Writers: Toby Marlow & Lucy Moss
Directors: Lucy Moss & Jamie Armitage
Last week we celebrated International Women’s Day. A minor, though no less significant slice, of the appreciation, adoration and respect millions across the globe deserve. And yet, looking back into Her-Story, there’s a pantheon of stories left behind in the shadows of more notorious men. As we steadily (and slowly) find common ground against the archaic norms of the patriarchal past precedent, the stories of these women unearth and step into the spotlight. Now, offering a voice to the past, Lucy Moss and Toby Marlow’s Six is precisely the show to lose your head over.
For the two or three of those not within The Queendom – Six finds the wives of Henry VIII rise from the ashes of history to compete in a concert styled contest to share their stories, with the most miserable, punished and suffering Queen deemed the winner, and leader of the band. And what a band; the Ladies in Waiting, true to form, our Queens would be lost without them. With Musical Director Jenny Deacon also on the Kays, Vanessa Dominique, Laura Browne and Kat Bax on the drums, guitar and bass respectively.
But there’s more to the pair’s narrative than contention, as steadily each Queen performs their set – the grander issues unfold before us. That even in this madness, a stage full of women, competing for who has suffered the most at the hands of the King, still live under his shadow as long as these petty squabbles continue, and their stories remain buried.
There’s an ever-evolving presence, where now a steadier flow of humour and performance incorporates itself through the narrative. Initially strikingly fixated in the concert format, Six, for those who have followed the show, integrally remains much the same, but with praise and critical reception comes a little extra bling. And for as mesmerising and technical as Emma Bailey and Tim Deiling’s set and lighting design is, neither this nor Moss and Jamie Armitage’s direction never forgets the foundations of the production – and instead builds upon them.
And perhaps this is nowhere more evident than the production’s runaway playful character of Anne Boleyn. The temptress, the seducer, the witch, the northerner. Jennifer Caldwell takes the firm-fan favourite by the space buns and infuses a broad sense of identity through her use of space and delivery – briefly turning this musical into a roast battle. Becoming the ultimate frenemy with Henry’s first wife, and overlap with Anne, the charming and sensational powerhouse of vocals Chlöe Hart as Catherine of Aragon.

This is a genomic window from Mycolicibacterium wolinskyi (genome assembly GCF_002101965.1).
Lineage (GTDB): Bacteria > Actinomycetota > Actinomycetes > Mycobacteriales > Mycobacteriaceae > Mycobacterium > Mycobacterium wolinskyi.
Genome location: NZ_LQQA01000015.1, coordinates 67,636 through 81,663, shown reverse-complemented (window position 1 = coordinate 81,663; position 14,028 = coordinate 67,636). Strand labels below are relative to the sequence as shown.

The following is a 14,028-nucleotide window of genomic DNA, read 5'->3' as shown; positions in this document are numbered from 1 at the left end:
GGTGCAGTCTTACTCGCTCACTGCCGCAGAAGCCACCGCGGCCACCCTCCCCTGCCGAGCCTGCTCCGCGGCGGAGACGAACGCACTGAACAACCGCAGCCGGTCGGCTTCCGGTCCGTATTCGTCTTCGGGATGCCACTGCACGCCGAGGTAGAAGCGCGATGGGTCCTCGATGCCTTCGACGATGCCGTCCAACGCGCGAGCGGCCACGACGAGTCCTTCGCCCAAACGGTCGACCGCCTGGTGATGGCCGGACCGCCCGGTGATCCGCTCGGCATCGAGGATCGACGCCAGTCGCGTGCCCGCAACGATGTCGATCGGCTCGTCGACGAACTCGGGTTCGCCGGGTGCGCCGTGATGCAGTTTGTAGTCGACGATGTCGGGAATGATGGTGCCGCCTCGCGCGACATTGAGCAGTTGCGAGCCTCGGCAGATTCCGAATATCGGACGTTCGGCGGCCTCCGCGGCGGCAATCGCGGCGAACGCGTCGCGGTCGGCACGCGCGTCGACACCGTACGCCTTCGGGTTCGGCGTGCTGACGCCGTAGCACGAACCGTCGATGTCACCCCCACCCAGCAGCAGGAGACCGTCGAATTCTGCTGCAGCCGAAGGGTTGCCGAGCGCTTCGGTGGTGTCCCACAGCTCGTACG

Every Queen makes the ideal counterpart and complement to the another. From more modest and humbler Catherine Parr (Alana M Robinson) and Jane Seymour (Casey Al-Shaqsy) to the fiery, peppery, and relatable for many women in the audience – Jaina Brock-Patel as Katherine Howard. They lay the foundations for their ‘lesser-known parts in history to set up stand-put numbers, Heart of Stone, and All You Wanna Do, the latter a hard-hitting set which has always stood as the production sleeper hit with its melody, lyrics and Carrie-Anne Ingrouille’s clever choreography.
But there’s room for one last Queen. Perfectly pitched with the bombastic boss energy Aiesha Naomi Pease projects into the Festival Theatre – captivating the room, fans and newcomers to the court alike. Her solo number Get Down, and the previous Haus of Holbein are the prime example of the now famously celebrated costumes of Gabriella Slade, from ruffs and chains to those oh so crippling corsets.
From Fringe rooms to the Westend, Cruise liners, Broadway, and the World – SIX is an astonishing piece of self-representation, a humble experience to share the tales of these instrumental women which has snowballed into one of the musical theatre’s juggernauts which not only succeeds in transferring its message, but has shocked the industry with its sensational, addictive, and clever soundscape.
Runs until 26 March 2022 | Image: Pamela Raith